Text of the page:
7. Crop Thumbnail Images for Relevance and Meaning
          8. Link Thumbnail Images
          9. Provide Options for Display, Sorting, and Filtering
          10. Exclude Extraneous Information
          11. Include A Comparative Price
          12. Consider Including an Add to Cart Button
          13. Putting It All Together
        6. Summary
      4. 7. Detail Pages
        1. Typical Detail Page Goals
        2. Visitor Questions
        3. Key Metrics for Detail Pages
          1. Considerations
        4. Unique Issues for Detail Pages
          1. They May Also Serve as Landing Pages
          2. They Tend to Become Cluttered
          3. They Are Judged By A Single Image
        5. Detail Page Design Guidelines
          1. Focus Attention: Clearly Define the Detail Display Area
          2. Use Clear, Professional Images or Rich Media
          3. Consider Showing the Item in Context
          4. If It’s A Service, Show the Process or Result
          5. Cover All the Important Angles
          6. Have A Clear, Descriptive Heading
          7. Prioritize And List the Most Important Benefits and Features
          8. Include Related Items That Enhance the Offer
          9. Make Special Offers Obvious and Contextual
          10. Use the Description to Make A Connection
          11. Provide Social Feedback Information
          12. Make Option Selection Easy and Available
          13. Provide Availability Information
          14. Putting It All Together
        6. Summary
      5. 8. Forms
        1. Typical Form Goals
        2. Visitor Questions
          1. Arrival Questions
          2. Process Questions
        3. Key Metrics for Forms
          1. Considerations
        4. Unique Issues for Forms
          1. They Look Difficult
          2. They Get Greedy
          3. They Take Too Long to Get to the Point
          4. They Break
        5. Form Design Guidelines
          1. Focus Attention on the Form Area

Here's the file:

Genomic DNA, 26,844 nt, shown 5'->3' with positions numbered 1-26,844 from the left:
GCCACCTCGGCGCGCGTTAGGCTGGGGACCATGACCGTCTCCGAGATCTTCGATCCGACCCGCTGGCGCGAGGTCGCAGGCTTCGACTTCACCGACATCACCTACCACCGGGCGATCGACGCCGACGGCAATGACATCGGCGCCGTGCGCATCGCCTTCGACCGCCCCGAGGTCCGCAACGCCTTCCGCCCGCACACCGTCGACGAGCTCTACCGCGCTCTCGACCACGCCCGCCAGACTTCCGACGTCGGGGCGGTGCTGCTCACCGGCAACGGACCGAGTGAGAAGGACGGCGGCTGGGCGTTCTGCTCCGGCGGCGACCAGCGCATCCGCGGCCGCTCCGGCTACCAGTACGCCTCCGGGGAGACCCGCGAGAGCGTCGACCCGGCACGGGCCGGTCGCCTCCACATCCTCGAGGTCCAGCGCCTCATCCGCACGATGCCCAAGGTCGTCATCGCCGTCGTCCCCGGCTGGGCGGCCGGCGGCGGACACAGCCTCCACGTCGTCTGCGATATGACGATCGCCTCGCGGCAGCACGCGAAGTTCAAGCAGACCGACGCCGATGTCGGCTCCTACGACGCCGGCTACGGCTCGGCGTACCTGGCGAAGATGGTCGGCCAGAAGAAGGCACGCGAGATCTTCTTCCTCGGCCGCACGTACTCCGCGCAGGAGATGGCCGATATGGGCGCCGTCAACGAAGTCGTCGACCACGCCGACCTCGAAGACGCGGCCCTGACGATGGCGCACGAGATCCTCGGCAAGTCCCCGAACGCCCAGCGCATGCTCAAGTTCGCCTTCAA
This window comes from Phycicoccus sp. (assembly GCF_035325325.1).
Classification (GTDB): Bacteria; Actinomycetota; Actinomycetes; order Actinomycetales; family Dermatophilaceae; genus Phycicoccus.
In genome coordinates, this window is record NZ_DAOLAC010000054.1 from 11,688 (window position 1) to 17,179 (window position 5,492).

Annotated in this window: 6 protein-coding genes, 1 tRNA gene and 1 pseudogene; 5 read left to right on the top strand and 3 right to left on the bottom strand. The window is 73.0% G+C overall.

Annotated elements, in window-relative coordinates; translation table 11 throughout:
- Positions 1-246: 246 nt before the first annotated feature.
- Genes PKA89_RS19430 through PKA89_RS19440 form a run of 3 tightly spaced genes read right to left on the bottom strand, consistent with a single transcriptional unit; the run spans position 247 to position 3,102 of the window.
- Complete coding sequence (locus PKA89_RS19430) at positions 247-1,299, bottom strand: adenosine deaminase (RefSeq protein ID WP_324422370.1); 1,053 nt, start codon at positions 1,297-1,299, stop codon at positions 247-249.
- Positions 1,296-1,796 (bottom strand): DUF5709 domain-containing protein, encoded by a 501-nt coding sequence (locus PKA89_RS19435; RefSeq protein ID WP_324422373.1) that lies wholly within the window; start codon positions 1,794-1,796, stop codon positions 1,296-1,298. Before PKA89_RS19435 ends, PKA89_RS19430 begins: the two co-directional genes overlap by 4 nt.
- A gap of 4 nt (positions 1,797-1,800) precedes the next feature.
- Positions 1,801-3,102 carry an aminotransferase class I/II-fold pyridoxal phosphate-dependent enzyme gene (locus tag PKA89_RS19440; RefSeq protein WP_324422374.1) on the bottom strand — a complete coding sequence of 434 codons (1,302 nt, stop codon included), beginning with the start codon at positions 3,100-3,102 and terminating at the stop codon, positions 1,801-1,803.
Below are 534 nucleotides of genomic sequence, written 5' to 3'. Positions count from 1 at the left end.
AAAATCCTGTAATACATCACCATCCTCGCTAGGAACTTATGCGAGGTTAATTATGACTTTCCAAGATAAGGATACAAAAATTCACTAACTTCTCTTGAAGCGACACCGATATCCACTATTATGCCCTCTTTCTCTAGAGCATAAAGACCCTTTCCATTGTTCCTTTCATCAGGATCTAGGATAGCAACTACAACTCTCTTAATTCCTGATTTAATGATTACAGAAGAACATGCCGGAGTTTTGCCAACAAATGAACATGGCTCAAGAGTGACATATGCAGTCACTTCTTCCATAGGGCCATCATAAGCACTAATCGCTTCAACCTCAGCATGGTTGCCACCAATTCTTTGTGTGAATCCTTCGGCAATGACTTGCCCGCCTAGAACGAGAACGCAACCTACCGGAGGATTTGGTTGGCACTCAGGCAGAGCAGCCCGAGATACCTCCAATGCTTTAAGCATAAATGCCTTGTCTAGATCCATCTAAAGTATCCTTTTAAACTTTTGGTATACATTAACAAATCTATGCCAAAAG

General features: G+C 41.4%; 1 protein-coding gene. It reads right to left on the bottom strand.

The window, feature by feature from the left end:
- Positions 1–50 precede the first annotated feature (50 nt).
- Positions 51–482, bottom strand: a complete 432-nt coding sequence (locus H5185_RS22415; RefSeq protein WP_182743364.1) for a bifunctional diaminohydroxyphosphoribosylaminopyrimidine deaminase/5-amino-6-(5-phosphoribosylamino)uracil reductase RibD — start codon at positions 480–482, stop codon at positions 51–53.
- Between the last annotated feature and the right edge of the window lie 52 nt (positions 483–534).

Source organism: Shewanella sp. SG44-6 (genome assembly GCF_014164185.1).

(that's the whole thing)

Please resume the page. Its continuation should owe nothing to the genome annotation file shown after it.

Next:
2. Use A Clean, Simple Layout
          3. Be Ruthless: Remove Unnecessary Fields
          4. Overcome Hesitation with Benefits
          5. Use Clear, Descriptive Field Labels
          6. Consider Using Active Verbs
          7. Consider Using Sentence Completion
          8. Consider Using A Complete Question
          9. Provide Help and Contextual Answers
          10. Allow Estimated Answers
          11. Prefill As Many Fields as Possible
          12. Clearly Indicate the Steps or Time Involved
          13. Provide Security and Privacy Reassurance
          14. Putting It All Together
        6. Summary
      6. 9. Checkout Process
        1. Typical Checkout Process Goals
        2. Visitor Questions
        3. Key Metrics for Checkout Processes
        4. Unique Issues for Checkout Processes
          1. They’Re Burdened By the Past
          2. They Break
          3. They’Re Scary
          4. They Put on Masks
        5. Checkout Process Design Guidelines
          1. Apply Basic Form Design Guidelines
          2. Help Visitors Remember What’s in the Cart
          3. Prioritize Those Buttons
          4. Make the Process Steps Clear
          5. Make It Easy to Begin: Don’t Require New Visitors to Register
          6. Reduce the Number of Steps—or Simplify them
          7. Reduce to A Single Step
          8. Provide Security and Privacy Reassurances
          9. Provide Shipping and Return Policy Information
        6. Summary
    8. Resources
      1. 10. Digging Deeper
        1. What, No Carrier Pigeons?
        2. Usability and User Behavior
        3. Design
        4. Web Design
        5. Online Marketing
        6. Persuasion and Persuasive Selling
        7. Metrics
        8. Search Engine Marketing
        9. Other Influences
        10. Come by and Say Hello!

    Product information

    • Title: Web Design for ROI: Turning Browsers into Buyers & Prospects into Leads
    • Author(s):
    • Release date: October 2007
    • Publisher(s): New Riders
    • ISBN: 9780321549693